Child poverty: Holding steady

by / Thursday, 25 June 2015 / Published in Economy

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Child poverty


Child poverty has not increased as expected. But it is about to

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BRITONS who enjoy seeing commentators eat their words will be happy. Contrary to all predictions, official statistics released on June 25th showed that child poverty stayed constant in 2013-14. Cuts to benefits for the working-age poor, combined with stagnant wages in the labour market, were widely forecast to push poverty up. Instead, it seems that falls in unemployment and tax cuts were enough to keep it in check. Iain Duncan-Smith, the work and pensions secretary, claimed the figures vindicated the government’s policy of reducing the benefits bill.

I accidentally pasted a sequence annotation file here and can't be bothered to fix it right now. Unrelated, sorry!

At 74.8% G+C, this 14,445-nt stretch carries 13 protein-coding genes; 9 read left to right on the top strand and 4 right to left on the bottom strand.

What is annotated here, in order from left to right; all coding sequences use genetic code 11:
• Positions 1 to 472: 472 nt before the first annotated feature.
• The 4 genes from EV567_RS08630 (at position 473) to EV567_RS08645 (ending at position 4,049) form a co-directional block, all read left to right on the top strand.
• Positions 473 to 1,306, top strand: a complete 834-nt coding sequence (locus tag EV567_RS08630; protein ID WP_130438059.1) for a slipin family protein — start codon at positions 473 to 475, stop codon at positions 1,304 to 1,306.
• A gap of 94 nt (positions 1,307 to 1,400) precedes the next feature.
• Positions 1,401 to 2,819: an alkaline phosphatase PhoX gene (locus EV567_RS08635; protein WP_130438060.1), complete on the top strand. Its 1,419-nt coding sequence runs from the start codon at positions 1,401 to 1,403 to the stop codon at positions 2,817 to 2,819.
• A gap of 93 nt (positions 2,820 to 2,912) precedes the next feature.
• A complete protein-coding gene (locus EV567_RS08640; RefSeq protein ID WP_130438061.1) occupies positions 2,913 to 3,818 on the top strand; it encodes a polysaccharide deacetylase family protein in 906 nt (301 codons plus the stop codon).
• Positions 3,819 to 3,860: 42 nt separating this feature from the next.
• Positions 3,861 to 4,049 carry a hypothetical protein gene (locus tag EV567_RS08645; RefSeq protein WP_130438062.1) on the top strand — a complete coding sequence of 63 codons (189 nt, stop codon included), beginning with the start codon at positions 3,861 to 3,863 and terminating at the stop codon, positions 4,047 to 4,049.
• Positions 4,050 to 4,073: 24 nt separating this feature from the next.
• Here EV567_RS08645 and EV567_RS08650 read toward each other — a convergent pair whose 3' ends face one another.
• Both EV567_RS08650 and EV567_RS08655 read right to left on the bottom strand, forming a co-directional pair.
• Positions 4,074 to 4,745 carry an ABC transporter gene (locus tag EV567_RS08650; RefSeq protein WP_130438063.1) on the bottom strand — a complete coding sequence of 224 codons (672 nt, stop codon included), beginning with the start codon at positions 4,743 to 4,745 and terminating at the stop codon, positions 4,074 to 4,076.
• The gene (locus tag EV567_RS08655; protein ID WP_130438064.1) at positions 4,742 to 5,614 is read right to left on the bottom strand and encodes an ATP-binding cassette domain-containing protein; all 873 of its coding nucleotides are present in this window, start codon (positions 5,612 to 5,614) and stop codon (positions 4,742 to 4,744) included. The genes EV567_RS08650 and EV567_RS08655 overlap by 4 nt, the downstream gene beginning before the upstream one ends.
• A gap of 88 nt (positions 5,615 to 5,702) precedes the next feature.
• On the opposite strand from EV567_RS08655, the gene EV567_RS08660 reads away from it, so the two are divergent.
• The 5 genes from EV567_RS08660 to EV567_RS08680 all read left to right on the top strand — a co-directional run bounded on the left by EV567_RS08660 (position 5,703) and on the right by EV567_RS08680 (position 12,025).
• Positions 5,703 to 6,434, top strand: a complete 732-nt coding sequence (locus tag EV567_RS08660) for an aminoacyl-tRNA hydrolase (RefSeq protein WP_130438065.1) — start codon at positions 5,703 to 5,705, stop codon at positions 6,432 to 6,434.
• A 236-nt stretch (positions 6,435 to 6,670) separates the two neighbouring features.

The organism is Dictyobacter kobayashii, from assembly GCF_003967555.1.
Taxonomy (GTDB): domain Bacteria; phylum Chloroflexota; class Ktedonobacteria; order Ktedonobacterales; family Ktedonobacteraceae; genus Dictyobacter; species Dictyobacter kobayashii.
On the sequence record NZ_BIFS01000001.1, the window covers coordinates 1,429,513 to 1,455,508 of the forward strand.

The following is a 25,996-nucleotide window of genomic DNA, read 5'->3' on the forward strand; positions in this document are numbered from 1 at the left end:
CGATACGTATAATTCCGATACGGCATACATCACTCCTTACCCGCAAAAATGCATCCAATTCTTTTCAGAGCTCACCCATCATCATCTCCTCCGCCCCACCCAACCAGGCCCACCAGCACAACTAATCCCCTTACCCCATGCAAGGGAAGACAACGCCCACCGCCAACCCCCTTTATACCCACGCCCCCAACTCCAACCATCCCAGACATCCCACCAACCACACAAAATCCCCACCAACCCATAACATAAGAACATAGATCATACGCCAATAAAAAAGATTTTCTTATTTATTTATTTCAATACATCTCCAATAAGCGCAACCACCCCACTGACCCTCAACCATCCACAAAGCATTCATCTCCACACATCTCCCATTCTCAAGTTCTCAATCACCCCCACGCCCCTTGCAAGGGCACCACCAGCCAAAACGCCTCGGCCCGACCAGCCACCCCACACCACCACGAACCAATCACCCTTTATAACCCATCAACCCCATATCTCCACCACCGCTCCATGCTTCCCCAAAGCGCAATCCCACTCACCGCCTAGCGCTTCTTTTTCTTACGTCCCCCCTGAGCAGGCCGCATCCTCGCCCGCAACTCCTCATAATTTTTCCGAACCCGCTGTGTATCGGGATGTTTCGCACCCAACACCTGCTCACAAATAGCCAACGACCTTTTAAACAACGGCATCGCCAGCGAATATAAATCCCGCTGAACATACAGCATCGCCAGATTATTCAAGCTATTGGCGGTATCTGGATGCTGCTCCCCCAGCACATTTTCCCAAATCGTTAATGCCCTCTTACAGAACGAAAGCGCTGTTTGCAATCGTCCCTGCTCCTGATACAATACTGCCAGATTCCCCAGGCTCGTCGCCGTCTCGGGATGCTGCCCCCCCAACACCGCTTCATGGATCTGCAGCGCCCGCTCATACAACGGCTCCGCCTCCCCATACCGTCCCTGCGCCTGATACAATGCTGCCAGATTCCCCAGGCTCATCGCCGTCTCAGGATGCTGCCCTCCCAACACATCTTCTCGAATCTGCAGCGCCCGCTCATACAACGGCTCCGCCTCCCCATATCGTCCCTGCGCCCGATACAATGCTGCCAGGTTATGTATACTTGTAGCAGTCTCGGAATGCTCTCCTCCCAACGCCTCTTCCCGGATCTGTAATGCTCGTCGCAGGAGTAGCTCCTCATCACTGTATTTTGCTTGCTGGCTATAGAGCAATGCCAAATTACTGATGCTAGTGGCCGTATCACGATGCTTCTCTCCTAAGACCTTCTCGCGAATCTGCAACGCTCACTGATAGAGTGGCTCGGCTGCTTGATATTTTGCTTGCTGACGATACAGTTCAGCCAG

Median weekly income after tax, adjusted to be comparable with a household containing two adults and no children, was £453 ($712) in 2013/14, or about £23,500 per year. To be classed as living in relative poverty, a household must have an income below 60% of the median. That works out at £272 per week. Like last year, 15% of adults and 17% of …<div class="og_rss_groups"></div>
Source: The Economy